Land and building owners, developers, architects and designers, building and construction companies and central and local government agencies will be able to locate, quickly and simply, all the available information about a particular piece of land or building. They will be able to see everything above and below the ground and, if the building was designed using Building Information Modeling (BIM) software, a 3-D view of the building and its structural components. This information will inform better decision making and save time and money for any new developments or building work.


Another important benefit will be the ability to collect data on buildings as they are planned, consented and built, and monitor their performance over the lifetime of the building.

Analysis of this rich multi-level built environment information will enable identification of building designs and systems, or particular products that may be found to have faults many years after they were installed.

Much of this information exists today but it is held in many different places (private businesses, central and local government agencies, owners etc) and in many different formats (paper, electronic, digital etc) and locations. The information is in silos and therefore isolated. The lack of common standards and formats limits access and use of the information by the people who need it.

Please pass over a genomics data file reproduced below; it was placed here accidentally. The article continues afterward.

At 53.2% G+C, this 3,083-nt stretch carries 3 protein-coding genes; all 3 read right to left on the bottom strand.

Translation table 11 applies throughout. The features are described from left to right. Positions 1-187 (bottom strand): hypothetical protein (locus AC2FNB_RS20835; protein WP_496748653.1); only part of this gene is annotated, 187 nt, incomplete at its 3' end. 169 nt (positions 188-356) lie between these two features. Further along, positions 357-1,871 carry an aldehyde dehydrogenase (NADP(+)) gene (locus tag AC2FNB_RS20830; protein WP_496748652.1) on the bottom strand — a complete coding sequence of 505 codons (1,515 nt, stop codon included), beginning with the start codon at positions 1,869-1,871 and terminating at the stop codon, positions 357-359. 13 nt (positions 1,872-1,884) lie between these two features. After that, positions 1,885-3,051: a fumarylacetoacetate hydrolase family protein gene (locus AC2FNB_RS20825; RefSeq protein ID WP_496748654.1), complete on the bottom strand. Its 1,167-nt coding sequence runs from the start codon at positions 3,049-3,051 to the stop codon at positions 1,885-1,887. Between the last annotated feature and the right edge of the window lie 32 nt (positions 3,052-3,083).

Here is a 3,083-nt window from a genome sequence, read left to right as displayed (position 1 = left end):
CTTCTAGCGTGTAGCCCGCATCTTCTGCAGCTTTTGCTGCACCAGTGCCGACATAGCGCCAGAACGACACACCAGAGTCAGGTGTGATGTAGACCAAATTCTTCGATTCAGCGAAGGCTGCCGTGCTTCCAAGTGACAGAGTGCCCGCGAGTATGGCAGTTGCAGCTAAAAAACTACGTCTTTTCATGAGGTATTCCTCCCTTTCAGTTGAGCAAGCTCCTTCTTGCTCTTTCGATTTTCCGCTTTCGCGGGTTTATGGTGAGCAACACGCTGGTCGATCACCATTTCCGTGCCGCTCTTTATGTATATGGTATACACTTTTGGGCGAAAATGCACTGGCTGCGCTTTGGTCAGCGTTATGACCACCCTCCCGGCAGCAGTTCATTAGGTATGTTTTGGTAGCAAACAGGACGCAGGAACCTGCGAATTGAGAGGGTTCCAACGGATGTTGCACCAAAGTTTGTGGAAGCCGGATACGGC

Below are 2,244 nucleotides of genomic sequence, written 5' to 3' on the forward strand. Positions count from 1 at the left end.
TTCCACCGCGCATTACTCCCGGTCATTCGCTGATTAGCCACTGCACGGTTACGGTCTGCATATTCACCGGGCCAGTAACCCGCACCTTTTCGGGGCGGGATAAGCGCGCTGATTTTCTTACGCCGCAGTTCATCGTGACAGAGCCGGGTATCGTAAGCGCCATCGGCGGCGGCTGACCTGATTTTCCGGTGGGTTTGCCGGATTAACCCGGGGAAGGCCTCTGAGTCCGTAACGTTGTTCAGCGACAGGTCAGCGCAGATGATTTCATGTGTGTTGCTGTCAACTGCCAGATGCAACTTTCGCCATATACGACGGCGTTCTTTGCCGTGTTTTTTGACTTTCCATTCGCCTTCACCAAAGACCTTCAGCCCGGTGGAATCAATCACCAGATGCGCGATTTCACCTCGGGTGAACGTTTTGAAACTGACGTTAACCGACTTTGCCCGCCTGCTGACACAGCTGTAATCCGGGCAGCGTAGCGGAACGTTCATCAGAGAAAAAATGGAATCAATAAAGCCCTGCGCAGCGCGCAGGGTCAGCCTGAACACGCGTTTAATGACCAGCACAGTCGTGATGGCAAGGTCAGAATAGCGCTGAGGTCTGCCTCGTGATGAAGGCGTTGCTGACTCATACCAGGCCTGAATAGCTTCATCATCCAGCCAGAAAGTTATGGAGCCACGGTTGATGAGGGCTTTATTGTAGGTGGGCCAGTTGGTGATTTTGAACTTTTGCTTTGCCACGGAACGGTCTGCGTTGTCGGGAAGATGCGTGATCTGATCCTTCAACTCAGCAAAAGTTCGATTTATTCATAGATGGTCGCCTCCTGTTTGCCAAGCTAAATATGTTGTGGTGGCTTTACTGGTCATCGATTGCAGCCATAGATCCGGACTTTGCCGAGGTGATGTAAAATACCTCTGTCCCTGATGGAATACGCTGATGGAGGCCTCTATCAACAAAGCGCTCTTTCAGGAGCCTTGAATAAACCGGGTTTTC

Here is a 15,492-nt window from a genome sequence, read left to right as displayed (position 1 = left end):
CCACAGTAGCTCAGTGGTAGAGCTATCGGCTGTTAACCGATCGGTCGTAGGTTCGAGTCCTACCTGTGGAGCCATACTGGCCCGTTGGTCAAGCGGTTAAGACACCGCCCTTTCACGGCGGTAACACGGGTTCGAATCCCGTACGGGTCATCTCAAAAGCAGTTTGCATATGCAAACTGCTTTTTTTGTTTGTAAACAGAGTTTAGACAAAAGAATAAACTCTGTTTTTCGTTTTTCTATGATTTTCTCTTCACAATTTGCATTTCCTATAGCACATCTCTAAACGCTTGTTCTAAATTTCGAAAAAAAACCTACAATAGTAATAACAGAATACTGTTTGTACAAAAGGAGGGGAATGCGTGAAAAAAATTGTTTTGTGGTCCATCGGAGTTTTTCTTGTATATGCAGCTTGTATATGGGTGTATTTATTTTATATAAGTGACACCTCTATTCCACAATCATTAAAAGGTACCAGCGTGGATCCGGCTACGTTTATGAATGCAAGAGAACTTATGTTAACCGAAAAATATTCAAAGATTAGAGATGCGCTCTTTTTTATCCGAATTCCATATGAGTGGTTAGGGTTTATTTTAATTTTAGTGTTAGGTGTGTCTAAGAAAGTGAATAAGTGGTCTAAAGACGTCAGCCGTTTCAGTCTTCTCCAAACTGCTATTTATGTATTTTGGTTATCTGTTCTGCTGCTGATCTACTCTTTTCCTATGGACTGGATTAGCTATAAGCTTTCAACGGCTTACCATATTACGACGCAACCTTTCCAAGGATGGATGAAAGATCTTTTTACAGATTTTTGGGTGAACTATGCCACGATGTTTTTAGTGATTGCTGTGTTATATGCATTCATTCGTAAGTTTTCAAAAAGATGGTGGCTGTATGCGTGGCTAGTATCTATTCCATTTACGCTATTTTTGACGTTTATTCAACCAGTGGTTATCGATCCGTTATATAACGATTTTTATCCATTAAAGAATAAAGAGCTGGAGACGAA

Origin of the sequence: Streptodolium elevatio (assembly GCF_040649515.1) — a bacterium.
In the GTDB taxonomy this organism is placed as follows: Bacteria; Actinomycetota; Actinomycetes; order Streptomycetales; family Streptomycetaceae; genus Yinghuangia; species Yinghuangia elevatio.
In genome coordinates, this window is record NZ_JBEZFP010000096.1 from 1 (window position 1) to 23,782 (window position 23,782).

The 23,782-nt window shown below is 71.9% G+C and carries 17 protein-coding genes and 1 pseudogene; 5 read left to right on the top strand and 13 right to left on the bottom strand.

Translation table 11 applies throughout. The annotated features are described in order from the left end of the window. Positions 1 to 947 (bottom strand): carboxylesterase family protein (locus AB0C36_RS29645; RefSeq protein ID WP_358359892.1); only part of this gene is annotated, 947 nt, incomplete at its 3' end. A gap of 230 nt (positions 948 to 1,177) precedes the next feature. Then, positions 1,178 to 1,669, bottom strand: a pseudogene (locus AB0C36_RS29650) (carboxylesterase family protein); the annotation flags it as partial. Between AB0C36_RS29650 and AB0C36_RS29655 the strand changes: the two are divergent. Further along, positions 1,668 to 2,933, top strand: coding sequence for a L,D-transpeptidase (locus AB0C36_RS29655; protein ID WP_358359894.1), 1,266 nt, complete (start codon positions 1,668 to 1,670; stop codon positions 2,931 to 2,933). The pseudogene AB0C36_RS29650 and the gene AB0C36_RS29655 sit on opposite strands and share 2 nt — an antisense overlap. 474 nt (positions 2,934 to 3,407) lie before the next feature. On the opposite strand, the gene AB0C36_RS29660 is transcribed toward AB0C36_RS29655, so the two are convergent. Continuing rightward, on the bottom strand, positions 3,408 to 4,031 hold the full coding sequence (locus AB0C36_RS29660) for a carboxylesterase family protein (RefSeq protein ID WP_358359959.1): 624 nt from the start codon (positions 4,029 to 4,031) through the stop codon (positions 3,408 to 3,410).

Wider Applications and Opportunities for GeoBuild™

The benefits of GeoBuild™ go well beyond the design and construction of buildings. The nature of information contained within the building sector can benefit emergency response services; enhance police services; and assist government agencies in making better decisions. For very little additional cost a platform will be set to enable anyone to design innovative applications using the available information. It will create new business opportunities and new ways to enhance productivity and value that are not possible without GeoBuild™ interoperability.


An example is access to GeoBuild™ trademarked information by emergency services. A fire brigade on the way to a callout could use a tablet device to gain immediate access to information about the design, purpose and construction of a collapsed or damaged building. This information adds significant value to the planning of the rescue operation.


by andrewminturn on August 15, 2016 at 04:48PM

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  • Posted by IdiotSavant August 16, 2016 at 12:50

    If this was an open, non-trademarked standard, it might be worth considering. But proprietary standards and solutions are the very opposite of open government.